And yet, on the basic principles that lie behind a progressive version of EU membership, such as freedom of movement, Smith seems to contradict himself. Right at the outset of the Labour leadership, Smith took to Newsnight to express his view – typical of many politicians moulded in the era of New Labour – that Labour needed to “listen” to the views Leave voters by simply adopting them, regardless of whether or not they were right. There were, he said, “too many” immigrants in some parts of the country. 

Unlike Smith, Corbyn has not made his post-Brexit policy a headline feature of the campaign, and it is less widely understood. But it is clear, via the five "red lines" outlined by John McDonnell at the end of June:

  1. full access to the single market
  2. membership of the European investment bank
  3. access to trading rights for financial services sector
  4. full residency rights for all EU nationals in the UK and all UK nationals in the EU, and
  5. the enshrinement of EU protections for workers. 

Without these five conditions being met, Labour would presumably not support the invocation of Article 50. So if, as seems likely, a Conservative government would never meet these five conditions, would there be any real difference in how a Corbyn leadership would handle the situation? 

The fight over the legacy of the referendum is theatrical at times. The mutual mistrust last week played out on the stage in front of a mass televised audience. Some Corbyn supporters jeered Smith as he made the case for another referendum. Smith accused Corbyn of not even voting for Remain, and wouldn’t let it go. But, deep down, the division is really about a difference of emphasis.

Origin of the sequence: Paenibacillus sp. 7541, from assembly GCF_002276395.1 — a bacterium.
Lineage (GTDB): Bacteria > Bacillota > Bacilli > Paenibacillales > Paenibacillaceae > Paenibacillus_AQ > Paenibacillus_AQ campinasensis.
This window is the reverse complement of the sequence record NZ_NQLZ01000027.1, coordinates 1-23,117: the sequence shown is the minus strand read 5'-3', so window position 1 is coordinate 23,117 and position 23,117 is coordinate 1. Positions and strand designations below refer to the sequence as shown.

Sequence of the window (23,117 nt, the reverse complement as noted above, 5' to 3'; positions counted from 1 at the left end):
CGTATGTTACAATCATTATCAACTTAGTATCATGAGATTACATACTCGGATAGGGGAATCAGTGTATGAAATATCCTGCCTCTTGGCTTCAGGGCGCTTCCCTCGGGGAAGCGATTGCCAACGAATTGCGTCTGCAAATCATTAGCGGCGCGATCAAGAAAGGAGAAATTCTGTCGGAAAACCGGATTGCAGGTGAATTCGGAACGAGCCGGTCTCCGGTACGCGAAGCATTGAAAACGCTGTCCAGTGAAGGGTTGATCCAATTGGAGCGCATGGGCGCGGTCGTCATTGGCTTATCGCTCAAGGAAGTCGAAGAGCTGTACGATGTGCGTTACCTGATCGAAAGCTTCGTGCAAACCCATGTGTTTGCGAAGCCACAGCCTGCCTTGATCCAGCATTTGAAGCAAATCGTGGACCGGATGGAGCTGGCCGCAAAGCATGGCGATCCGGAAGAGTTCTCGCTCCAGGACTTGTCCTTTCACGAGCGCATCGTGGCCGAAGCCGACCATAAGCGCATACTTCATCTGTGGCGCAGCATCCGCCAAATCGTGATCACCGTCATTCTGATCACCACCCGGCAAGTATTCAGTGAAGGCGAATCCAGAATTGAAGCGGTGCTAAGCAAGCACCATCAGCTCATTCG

It speaks to a deeper truth about the future of Britain in Europe. During the referendum, the establishment case for Remain floundered because it refused to make the case that unemployment and declining public services were the result of austerity, not immigrants. Being spearheaded by Conservatives, it couldn’t. It fell to the left to offer the ideological counter attack that was needed – and we failed to reach enough people. 

As a result, what we got was a popular mandate for petty racism and a potentially long-term shift to the right in British politics, endangering a whole raft of workplace and legal protections along the way. Now that it has happened, anyone who really hopes to overcome either Brexit, or the meaning of Brexit, has to address the core attitudes and debates at their root. Then as now, it is only clear left-wing ideas – free from any attempt to triangulate towards anti-migrant sentiment– that can have any hope of success. 

The real dividing lines in Labour are not about the EU. If they were, the Eurosceptic Frank Field would not be backing Smith. For all that it may be convenient to deny it, Europe was once, briefly, the issue that united the Labour Party. One day, the issues at stake in the referendum may do so again – but only if Labour consolidates itself around a strategy for convincing people of ideas, rather than simply reaching for procedural levers.